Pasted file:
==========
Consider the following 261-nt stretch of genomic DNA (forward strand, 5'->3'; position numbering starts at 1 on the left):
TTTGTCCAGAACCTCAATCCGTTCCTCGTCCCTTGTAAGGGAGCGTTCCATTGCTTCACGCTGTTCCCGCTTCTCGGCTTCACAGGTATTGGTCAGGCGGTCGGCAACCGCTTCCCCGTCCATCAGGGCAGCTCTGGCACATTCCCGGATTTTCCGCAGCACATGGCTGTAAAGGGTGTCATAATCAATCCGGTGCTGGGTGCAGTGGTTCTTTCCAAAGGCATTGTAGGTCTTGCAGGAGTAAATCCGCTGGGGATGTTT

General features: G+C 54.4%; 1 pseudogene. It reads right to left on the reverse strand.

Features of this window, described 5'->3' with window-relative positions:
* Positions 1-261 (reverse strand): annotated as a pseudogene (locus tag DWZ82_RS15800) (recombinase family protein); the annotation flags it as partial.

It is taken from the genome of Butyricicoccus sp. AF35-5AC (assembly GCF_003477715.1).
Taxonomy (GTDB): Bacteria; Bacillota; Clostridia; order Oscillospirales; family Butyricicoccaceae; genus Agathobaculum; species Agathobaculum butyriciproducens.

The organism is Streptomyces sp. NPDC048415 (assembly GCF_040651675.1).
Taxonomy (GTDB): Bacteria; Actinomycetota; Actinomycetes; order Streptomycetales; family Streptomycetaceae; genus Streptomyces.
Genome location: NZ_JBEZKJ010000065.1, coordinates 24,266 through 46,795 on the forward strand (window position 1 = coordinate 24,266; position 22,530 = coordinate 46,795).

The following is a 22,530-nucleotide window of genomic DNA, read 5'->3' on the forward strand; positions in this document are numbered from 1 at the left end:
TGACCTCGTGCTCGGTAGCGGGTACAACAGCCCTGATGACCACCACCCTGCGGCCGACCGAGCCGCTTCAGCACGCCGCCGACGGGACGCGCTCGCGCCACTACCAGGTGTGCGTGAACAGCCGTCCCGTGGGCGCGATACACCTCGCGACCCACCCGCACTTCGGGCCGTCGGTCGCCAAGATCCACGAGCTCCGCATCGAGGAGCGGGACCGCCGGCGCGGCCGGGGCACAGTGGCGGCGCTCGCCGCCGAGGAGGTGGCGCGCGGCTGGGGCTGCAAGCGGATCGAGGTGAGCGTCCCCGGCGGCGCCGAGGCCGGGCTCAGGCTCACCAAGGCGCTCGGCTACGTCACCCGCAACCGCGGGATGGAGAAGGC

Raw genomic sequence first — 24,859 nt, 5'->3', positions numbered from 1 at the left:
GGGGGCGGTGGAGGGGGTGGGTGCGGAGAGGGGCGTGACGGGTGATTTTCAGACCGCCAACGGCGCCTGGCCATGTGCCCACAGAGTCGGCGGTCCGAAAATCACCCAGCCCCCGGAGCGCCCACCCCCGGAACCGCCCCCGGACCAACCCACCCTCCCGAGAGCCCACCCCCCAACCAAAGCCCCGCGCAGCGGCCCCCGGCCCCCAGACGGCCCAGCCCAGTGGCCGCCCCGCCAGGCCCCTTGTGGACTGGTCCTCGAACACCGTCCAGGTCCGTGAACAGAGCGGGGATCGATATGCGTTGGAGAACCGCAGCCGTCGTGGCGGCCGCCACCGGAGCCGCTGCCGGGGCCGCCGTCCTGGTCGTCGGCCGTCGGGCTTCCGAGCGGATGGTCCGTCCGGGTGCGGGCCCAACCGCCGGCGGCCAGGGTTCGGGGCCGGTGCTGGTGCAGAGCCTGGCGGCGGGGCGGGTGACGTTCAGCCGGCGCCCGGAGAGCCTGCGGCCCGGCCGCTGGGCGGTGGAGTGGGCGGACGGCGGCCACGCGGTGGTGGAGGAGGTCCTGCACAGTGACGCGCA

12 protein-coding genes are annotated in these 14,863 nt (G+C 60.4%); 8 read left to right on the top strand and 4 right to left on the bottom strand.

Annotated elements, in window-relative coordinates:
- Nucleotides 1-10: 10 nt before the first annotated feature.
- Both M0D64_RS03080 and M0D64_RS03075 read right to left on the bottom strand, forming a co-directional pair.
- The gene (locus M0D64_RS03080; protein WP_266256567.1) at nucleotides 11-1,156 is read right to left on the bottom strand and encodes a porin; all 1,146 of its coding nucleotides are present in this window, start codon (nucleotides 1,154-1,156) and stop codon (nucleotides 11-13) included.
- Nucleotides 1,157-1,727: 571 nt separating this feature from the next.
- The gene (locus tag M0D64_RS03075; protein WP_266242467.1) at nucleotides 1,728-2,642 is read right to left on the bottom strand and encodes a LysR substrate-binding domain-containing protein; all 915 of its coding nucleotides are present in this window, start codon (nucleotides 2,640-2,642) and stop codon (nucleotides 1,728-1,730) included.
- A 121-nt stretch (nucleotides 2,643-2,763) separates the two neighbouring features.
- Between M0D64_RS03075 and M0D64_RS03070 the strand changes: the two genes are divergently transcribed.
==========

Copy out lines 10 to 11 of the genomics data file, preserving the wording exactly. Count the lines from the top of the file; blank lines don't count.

Genome location: NZ_JBEZKJ010000065.1, coordinates 24,266 through 46,795 on the forward strand (window position 1 = coordinate 24,266; position 22,530 = coordinate 46,795).

The following is a 22,530-nucleotide window of genomic DNA, read 5'->3' on the forward strand; positions in this document are numbered from 1 at the left end: